Casto spent several months in detention without charge or trial, brooding on his wrongs in the degrading pigsty of Fort Lafayette. The author deftly highlights how Casto’s sense of personal honor blended seamlessly with his conception of his freedom and rights as an American, both of which were outraged. When he was finally released in February 1862, he came out in a fighting mood, ready to kill the man whose influence he blamed for putting him there. Metcalfe did not even remember Casto: he had fingered many such men for detention. He allowed Casto a fight by gentlemen’s rules, but chose Colt revolving rifles, lethal military weapons that were very far from conventional dueling pistols. He was an expert rifle shot: once Casto missed his shot, Metcalfe killed him with a 56-caliber bullet through the body.

This duel is the hinge between the antebellum culture of honor and the surge of violence that took hold in the aftermath of the war. By 1865, guerilla warfare and harsh military rule had made a shambles of Kentucky society, a dangerous ground for a postwar future of banditry, vigilantism, and racial terrorism throughout the state. The author’s account demonstrates how the large-scale political violence that we associate with Reconstruction was founded in and seamless with personal violence no longer subject to prewar social restraints. The government’s inability to establish a monopoly of violence ensured that personal conflicts could not be resolved peacefully, even if social mores would permit it. And those conflicts took a quantum leap in lethality due to the free availability of weapons of war: the Spencer rifle and the Colt revolver.

In this environment, the illegal but universal habit of carrying concealed weapons took hold, sparking spontaneous conflicts between enemies on the street. The author describes one of a number of these, between political enemies meeting by chance in the post office. Fought in the midst of a crowd of people, this brawl ended in the death of both parties: one shot at close range with a pistol to the belly, the other knifed repeatedly until stabbed in the heart. Ministers, businessmen, and, increasingly, organized women’s groups, protested vigorously against the lawlessness, but the politicians responsible for addressing the problem were the very parties participating in it. The author names a long list of men with successful political careers who were not hampered at all by involvement in violence. When a citizen was asked about a particularly brutal shotgun killing of a judge in the streets of the state capital, he said “to tell you the truth, there is so much of that kind of thing done among us that unless we lose a brother, father or some close kin, it doesn’t excite us much.”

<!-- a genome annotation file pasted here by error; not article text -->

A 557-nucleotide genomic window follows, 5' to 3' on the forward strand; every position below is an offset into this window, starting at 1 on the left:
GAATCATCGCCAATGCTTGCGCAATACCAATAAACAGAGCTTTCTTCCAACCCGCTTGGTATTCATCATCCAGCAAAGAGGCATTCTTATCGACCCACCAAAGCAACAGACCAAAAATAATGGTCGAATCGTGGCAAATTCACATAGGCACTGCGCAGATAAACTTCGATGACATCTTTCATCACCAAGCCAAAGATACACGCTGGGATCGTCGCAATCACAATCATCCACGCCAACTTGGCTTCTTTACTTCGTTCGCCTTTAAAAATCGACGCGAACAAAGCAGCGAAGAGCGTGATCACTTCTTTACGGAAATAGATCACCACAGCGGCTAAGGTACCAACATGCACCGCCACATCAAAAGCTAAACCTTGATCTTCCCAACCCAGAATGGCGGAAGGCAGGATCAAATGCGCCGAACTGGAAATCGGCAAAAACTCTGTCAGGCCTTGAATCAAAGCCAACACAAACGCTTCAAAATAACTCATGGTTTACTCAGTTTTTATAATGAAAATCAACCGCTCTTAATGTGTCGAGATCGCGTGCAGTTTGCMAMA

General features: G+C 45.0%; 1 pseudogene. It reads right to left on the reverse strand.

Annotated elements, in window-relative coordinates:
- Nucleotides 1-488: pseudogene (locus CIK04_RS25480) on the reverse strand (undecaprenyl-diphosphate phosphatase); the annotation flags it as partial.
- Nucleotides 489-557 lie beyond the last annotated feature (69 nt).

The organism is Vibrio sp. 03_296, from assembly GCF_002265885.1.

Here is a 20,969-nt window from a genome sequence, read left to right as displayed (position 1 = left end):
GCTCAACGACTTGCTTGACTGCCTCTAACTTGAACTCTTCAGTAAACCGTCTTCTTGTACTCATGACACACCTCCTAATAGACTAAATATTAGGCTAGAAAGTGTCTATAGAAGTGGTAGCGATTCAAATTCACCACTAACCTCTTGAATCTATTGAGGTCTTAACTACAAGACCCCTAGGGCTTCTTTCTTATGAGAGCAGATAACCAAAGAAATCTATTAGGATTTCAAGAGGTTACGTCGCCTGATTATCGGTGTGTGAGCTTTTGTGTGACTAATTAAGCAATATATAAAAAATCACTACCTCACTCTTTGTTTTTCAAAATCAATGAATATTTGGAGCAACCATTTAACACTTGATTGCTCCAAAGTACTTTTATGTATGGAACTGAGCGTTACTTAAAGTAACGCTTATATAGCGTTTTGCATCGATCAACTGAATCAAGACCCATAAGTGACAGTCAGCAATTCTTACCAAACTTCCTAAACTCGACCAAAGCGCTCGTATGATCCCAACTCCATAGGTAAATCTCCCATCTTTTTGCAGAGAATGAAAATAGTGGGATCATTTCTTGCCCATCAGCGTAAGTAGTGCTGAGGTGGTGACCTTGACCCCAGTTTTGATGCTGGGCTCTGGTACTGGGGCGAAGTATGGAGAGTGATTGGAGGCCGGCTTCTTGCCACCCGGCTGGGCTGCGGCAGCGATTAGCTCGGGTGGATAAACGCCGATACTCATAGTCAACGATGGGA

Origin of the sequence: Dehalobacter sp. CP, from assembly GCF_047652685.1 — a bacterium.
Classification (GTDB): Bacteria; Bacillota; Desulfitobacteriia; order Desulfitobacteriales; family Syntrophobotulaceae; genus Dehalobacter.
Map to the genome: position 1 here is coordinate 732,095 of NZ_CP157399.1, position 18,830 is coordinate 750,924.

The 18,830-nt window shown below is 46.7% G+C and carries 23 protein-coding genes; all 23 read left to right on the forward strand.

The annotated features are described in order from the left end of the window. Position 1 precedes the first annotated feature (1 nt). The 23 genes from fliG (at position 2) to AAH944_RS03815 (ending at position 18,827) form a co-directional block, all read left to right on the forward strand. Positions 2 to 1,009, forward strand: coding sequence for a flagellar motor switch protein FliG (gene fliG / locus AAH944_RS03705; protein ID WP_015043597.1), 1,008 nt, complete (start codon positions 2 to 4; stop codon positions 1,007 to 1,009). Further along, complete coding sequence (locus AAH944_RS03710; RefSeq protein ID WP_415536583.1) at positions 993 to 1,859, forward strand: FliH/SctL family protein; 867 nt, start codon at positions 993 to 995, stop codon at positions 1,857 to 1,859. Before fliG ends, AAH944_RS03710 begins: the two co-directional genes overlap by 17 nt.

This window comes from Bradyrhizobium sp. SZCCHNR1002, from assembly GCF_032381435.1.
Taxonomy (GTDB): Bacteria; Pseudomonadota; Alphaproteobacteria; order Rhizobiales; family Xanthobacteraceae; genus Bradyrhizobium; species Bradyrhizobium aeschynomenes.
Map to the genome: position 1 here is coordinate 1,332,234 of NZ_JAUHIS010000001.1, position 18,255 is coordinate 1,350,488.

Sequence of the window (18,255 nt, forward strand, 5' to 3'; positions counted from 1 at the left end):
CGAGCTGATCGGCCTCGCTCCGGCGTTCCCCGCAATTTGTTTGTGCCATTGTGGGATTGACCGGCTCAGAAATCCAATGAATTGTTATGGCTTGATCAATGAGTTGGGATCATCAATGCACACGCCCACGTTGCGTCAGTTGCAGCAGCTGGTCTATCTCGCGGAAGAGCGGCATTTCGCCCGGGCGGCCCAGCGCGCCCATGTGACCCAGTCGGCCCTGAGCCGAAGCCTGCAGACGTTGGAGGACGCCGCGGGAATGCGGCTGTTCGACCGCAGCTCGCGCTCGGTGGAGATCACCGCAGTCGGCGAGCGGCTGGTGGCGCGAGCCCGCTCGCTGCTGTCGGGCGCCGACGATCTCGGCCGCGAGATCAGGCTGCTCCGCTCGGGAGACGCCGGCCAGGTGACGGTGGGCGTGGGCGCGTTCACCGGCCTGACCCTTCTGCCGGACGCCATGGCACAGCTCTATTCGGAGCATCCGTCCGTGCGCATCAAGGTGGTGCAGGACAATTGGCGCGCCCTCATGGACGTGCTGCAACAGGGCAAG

As progressive businessmen argued at the time, Kentucky’s reputation for barbarity and insecurity deterred the outside investment and immigration that the state needed to progress economically and socially. Thus, violence was a direct factor in preserving Kentucky’s ossified Southern-pattern social and political system and in holding its citizens in a state of poverty and underdevelopment for many decades.

Fighting was men’s business, but the deaths that resulted very often left widows and children who had lost their breadwinner and protector. It would be interesting to know how those women saw the matter. Did they fear the outcome of every trip their husbands took to town? Or was getting shot just one of many risks in life, on par with disease and accidents? Similarly, one woman noted how conflicts tended to spring up on courthouse Sundays in the large groups of drunken men that collected in saloons on those occasions. This suggests a connection to women’s activism in advocating prohibition. Like fighting and shootings, drinking in saloons was an all-male activity, and prohibitionists often cited harm to women and children in support of their cause.




Note: Anatomy of a Duel is also available in e-editions.


StrategyPage reviews are published in cooperation with The New York Military Affairs Symposium

Reviewer: Rock Miller